I think the most logical choice is for the city to annouce that it will be leaving the liquor business, and allow the existing store to be put up for lease. The city could own the existing building, and allow a private entity to run the business. After a 24 month transition, it could allow by ordinance, a business to open up in certain zoned areas. By comprehensive planning, it could allow two stores in our community, by ordinance.

    Personally, I would have NO heartache if a liquor store was built in that space between Cub and Target, and the store in downtown was closed. If a store was built in this location, the college students could still get to it by bus.

    Once the downtown location is closed, I think that it should be turned into a staffed “Welcome Center”, and become a key component to the “string of pearls”. There is just enough parking here, to make it a perfect spot for a tourist center. There could also be a small conference room at this location, so that groups could hold meetings. There is a big need for meeting space for small groups in this community.

    Can anyone give us hard numbers as to how much the city profited from liquor store revenues over the last few years? I would be willing to bet that it is not as profitable as one would think.

    Thanks for the questions… hoping for answers…

    -John Thomas

  5. A Minnesota municipality with a municipal liquor monopoly may not submit the question of building a new liquor store to citizens. State law doesn’t require a public referendum on the subject and Minnesota law prohibits cities from conducting “advisory” referendums on these sorts of questions.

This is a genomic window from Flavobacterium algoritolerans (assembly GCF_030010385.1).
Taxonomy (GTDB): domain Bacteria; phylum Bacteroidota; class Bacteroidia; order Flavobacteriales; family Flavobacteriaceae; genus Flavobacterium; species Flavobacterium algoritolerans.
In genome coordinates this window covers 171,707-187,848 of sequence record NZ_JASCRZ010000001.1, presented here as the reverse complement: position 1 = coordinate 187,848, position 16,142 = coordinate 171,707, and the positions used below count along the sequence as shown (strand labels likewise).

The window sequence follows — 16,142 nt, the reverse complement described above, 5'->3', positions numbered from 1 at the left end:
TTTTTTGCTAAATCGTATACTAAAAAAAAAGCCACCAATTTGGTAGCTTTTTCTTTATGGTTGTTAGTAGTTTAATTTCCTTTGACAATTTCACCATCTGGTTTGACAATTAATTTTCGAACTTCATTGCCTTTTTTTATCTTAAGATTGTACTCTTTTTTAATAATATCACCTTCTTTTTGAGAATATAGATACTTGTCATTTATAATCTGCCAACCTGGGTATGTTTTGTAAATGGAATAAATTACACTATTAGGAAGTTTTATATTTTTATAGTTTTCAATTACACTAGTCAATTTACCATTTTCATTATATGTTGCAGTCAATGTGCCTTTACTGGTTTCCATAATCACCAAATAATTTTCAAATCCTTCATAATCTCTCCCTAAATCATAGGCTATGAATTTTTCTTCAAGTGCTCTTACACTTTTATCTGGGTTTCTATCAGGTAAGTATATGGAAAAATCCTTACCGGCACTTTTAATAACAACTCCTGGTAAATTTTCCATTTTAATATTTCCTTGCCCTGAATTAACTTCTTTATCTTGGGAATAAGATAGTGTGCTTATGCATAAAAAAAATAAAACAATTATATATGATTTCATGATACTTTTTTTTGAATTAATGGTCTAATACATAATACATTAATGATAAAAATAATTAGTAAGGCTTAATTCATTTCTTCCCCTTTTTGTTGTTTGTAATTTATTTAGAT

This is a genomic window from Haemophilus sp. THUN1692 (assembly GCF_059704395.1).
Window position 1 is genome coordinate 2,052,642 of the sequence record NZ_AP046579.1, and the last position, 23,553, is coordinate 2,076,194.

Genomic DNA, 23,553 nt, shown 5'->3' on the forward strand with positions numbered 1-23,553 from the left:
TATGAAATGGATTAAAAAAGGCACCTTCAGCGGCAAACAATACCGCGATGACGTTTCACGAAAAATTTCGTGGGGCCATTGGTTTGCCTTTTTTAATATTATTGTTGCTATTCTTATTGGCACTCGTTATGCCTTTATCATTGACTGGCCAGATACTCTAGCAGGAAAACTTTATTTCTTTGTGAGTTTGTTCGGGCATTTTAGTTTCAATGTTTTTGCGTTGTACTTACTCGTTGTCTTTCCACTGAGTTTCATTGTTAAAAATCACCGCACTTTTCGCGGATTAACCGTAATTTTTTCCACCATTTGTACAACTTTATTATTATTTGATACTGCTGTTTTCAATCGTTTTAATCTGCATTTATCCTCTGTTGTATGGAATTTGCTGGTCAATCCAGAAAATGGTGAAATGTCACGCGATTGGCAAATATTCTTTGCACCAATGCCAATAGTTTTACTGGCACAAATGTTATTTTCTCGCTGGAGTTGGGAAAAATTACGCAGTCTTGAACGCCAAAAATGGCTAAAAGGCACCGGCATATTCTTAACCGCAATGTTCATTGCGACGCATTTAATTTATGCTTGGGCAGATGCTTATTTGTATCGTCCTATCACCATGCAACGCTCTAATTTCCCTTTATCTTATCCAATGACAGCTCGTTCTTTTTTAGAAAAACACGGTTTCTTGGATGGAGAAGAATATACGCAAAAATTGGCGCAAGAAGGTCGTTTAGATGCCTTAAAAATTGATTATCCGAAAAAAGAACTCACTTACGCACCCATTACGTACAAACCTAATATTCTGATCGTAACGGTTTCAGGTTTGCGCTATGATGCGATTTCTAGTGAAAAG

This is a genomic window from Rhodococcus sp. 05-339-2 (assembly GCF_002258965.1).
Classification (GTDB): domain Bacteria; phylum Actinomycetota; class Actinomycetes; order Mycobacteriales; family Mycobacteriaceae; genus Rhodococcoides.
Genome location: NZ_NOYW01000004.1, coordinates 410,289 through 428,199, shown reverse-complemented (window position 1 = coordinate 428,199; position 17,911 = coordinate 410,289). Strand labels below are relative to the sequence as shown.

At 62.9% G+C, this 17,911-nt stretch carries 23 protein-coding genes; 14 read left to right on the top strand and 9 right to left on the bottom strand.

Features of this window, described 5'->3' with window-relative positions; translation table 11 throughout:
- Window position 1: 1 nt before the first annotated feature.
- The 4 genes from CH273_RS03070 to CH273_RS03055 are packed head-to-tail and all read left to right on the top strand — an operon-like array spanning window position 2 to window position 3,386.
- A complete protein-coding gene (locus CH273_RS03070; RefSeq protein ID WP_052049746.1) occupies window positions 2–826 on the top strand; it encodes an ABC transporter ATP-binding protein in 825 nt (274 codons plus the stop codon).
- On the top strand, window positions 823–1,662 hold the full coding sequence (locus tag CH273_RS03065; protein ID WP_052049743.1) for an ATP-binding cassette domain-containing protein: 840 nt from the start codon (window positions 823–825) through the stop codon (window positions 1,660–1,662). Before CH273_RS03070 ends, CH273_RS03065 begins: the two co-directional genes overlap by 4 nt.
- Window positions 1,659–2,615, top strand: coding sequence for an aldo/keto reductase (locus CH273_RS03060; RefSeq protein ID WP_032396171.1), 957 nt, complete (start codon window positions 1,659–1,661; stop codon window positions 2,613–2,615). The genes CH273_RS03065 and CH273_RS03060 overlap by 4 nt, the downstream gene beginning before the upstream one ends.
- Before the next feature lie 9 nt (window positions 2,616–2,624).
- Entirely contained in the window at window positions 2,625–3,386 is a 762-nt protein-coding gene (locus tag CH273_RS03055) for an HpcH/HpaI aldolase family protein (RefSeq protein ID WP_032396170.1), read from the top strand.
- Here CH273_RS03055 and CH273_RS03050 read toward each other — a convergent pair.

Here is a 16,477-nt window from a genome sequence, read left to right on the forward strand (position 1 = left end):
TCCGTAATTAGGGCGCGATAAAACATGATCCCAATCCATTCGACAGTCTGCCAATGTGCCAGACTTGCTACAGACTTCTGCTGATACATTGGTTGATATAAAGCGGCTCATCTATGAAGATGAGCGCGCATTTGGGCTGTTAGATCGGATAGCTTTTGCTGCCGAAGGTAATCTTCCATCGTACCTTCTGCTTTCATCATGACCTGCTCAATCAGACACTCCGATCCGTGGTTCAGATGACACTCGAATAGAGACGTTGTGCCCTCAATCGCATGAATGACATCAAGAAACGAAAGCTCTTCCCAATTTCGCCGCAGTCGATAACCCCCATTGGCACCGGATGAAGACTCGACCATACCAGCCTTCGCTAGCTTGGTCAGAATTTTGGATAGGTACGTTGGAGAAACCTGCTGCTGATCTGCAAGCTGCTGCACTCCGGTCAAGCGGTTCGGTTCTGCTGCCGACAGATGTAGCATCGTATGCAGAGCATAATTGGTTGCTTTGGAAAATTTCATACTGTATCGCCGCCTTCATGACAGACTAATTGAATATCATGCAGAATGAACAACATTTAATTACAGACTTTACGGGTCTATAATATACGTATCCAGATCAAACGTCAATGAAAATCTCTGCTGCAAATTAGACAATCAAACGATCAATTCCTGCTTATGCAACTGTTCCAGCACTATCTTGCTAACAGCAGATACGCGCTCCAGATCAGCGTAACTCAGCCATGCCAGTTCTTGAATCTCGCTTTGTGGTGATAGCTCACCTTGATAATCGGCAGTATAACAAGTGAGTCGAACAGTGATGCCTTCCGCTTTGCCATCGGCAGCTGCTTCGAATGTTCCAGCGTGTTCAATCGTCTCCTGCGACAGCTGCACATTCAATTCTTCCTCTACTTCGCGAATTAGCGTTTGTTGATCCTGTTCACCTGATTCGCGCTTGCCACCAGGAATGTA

On the other hand, it is actually fairly easy to get out of the municipal liquor business. The City Council can do it via ordinance at his own discretion.

  6. The Northfield News reported today that Jerry Anderson applied for a license for a major liquor retailer off Highway 3 in Dundas. The issue was discussed at Monday’s council meeting, and will be discussed again at the August 13th meeting. (no link available)

  7. So….what does this mean for Northfield? I suggest commissioning another study. And a study, studying how this potential change affects the already existing studies. And a study, studying whether the results of this study should be made public.

  8. Yes, I’ve been listening.

    How hard can it be to be a consultant–to come to Northfield to “Harold Hill” us one more time? What does it take–a sharp suit? A winning smile? A disturbing lack of conscience?

    IIRC, one of the studies said that the city would net $17,000 more if the liquor store was located at the Econo Foods site instead of across the street at Lansing’s site. Really, how could one know that?

    I volunteer to make stuff like that up for the city, and I’ll do it for free.

  9. I think that the City is starting to move in the right direction on the issue of consultants. Further, Ross (and the EDA) deserves(e) much of the credit.

    The Retail Strategies Task Force is a great example of how we can be our own consultants. Ross has been the driving force.

    So, Curt – take heart. We might be moving away from hiring a consultant to tell us why we hire so many consultants.